“Just using players from the junior system is not the solution to the problem, we need to complement them with players from outside. We need to be proactive, not reactive; we need to look for good players with speed and skill and the ability to change the game whatever their position, and more coaches to make the Bulls stronger. As Director of Rugby, I’m very lucky that the Board, the CEO and our owners say we need to compete with the top sides in Europe,” White said.

While there will clearly be changes in playing personnel for the Bulls, White was bullish in terms of his own management, although he did admit that they probably should have planned differently for the Currie Cup. The 59-year-old is confident that with a productive off-season in terms of structural work, the Bulls will return to their efficient selves and meet the ambitious goals of his bosses and the fans.

“Things have been working, I don’t know why some people think I would walk away. We have not done as well as we could, but it has not been a failure of a season and it has not been all bad. No-one from South Africa was able to get through the playoffs of the Champions Cup and we finished sixth in the URC. If that’s a bad year, then we are in a very good position at the Bulls because things will change drastically next season.

“We could have structured the Currie Cup campaign differently, but we take the Currie Cup very seriously and that’s not going to change,” White said.

Sporting success is never an exact science otherwise everyone would have the same winning formula. But something about the mix at Loftus Versfeld, which produced such potent rugby in the last couple of years, is now off. Plus good old-fashioned bad luck and things beyond their control have gone against them.

With all his experience and rugby wisdom, it would be foolish to bet against White ensuring the Bulls make full use of their resources next season to return to a position of dominance in South African rugby.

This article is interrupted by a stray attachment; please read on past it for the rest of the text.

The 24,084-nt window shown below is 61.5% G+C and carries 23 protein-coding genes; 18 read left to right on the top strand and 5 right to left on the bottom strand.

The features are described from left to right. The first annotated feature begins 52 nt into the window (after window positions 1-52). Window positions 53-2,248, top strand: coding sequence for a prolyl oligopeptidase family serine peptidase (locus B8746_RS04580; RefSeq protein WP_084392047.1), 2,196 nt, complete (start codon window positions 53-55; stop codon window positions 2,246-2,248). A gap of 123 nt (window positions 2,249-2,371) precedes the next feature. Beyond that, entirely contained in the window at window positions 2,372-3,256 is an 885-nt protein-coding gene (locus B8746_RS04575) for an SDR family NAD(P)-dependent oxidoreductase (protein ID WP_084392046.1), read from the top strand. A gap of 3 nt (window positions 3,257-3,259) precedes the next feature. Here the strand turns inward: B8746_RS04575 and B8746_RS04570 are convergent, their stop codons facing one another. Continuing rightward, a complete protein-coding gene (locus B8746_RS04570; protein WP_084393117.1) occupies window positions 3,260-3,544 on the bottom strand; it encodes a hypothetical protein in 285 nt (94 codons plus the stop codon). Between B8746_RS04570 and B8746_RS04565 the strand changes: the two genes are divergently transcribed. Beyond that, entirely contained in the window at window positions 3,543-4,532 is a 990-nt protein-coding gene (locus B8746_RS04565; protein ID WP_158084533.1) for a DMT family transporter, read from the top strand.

Bulls not enervated by disjointed, error-ridden start 0

Posted on April 04, 2023 by Ken

The Bulls made a disjointed, error-ridden start to their United Rugby Championship match against Cardiff at Loftus Versfeld at the weekend, but it did not enervate them and coach Jake White was pleased by both their physical dominance and some superb touches on attack.

The Bulls scored six tries in a 45-9 thumping, but Cardiff were certainly more competitive than the scoreline suggests, some stout defence by the home side keeping them away from the tryline.

“In the first half we struggled to get our rhythm, we’d go for two or three phases, but it would be slow, slow ball or we would lose possession or concede a penalty,” White said.

“But we chatted about it at halftime and we decided to stay up a bit longer, don’t go to ground so quickly. But we had to work hard for that result after we gave them a good start.

“In the end we could see the power game come through, which is such a massive part of the Bulls game, but also the subtleties of the attack which was very pleasing to see.

“Some of our best players lost a couple of balls in contact and Cardiff loaded the breakdown really well. But it comes at a cost because if you don’t slow the ball down then there is space to attack out wide,” White said.

And the Bulls certainly had the machinery to take advantage of that space, as the visitors’ challenge faded as they were worn down by the heavy-duty bulldozers in the pack.

“We were able to attack that space out wide as Cardiff got more fatigued,” White said. “Canan Moodie and Kurt-Lee Arendse played really well together and every time Cardiff kicked on them you sensed something was going to happen.

“And also with Cornal Hendricks, Lionel Mapoe, Harold Vorster and Johan Goosen, who were all on-song tonight, particularly when you give them good ball on the front foot.

“As soon as Goosen could run on to the ball, he opened holes or put other players away. He passed and ran to the line incredibly well, and the more he plays the better he and the players around him will be.

“I’m really excited, we scored lots of tries and we look dangerous every time the backs get the ball. And if you try a lot then you will make a lot of mistakes, but I don’t want the players to go into their shells,” White said.